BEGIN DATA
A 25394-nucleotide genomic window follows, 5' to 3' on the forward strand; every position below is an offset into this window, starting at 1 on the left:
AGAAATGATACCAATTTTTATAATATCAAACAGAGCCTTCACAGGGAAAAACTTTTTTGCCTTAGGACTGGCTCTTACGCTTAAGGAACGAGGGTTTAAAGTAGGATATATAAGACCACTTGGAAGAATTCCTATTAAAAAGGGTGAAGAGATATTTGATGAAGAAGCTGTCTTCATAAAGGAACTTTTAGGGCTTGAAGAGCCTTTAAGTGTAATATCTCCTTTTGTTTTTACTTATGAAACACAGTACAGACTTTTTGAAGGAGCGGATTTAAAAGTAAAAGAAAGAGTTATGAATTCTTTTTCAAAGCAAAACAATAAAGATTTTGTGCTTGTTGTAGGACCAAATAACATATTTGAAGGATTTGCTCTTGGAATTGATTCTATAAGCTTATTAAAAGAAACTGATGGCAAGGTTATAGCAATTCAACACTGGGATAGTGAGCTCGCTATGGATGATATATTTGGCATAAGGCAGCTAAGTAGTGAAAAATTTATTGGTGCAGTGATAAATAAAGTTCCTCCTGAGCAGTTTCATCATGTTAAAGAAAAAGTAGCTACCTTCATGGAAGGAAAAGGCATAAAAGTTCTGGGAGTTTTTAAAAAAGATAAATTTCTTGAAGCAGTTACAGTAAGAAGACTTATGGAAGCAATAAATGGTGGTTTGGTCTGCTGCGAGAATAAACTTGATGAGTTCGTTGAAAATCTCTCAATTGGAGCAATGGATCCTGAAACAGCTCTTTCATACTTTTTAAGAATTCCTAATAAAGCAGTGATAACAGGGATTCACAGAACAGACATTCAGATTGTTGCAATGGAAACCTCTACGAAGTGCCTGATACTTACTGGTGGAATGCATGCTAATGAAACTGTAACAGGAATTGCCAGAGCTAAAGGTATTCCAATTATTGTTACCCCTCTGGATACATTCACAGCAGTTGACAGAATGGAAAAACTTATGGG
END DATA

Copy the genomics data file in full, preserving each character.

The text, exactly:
A 25394-nucleotide genomic window follows, 5' to 3' on the forward strand; every position below is an offset into this window, starting at 1 on the left:
AGAAATGATACCAATTTTTATAATATCAAACAGAGCCTTCACAGGGAAAAACTTTTTTGCCTTAGGACTGGCTCTTACGCTTAAGGAACGAGGGTTTAAAGTAGGATATATAAGACCACTTGGAAGAATTCCTATTAAAAAGGGTGAAGAGATATTTGATGAAGAAGCTGTCTTCATAAAGGAACTTTTAGGGCTTGAAGAGCCTTTAAGTGTAATATCTCCTTTTGTTTTTACTTATGAAACACAGTACAGACTTTTTGAAGGAGCGGATTTAAAAGTAAAAGAAAGAGTTATGAATTCTTTTTCAAAGCAAAACAATAAAGATTTTGTGCTTGTTGTAGGACCAAATAACATATTTGAAGGATTTGCTCTTGGAATTGATTCTATAAGCTTATTAAAAGAAACTGATGGCAAGGTTATAGCAATTCAACACTGGGATAGTGAGCTCGCTATGGATGATATATTTGGCATAAGGCAGCTAAGTAGTGAAAAATTTATTGGTGCAGTGATAAATAAAGTTCCTCCTGAGCAGTTTCATCATGTTAAAGAAAAAGTAGCTACCTTCATGGAAGGAAAAGGCATAAAAGTTCTGGGAGTTTTTAAAAAAGATAAATTTCTTGAAGCAGTTACAGTAAGAAGACTTATGGAAGCAATAAATGGTGGTTTGGTCTGCTGCGAGAATAAACTTGATGAGTTCGTTGAAAATCTCTCAATTGGAGCAATGGATCCTGAAACAGCTCTTTCATACTTTTTAAGAATTCCTAATAAAGCAGTGATAACAGGGATTCACAGAACAGACATTCAGATTGTTGCAATGGAAACCTCTACGAAGTGCCTGATACTTACTGGTGGAATGCATGCTAATGAAACTGTAACAGGAATTGCCAGAGCTAAAGGTATTCCAATTATTGTTACCCCTCTGGATACATTCACAGCAGTTGACAGAATGGAAAAACTTATGGG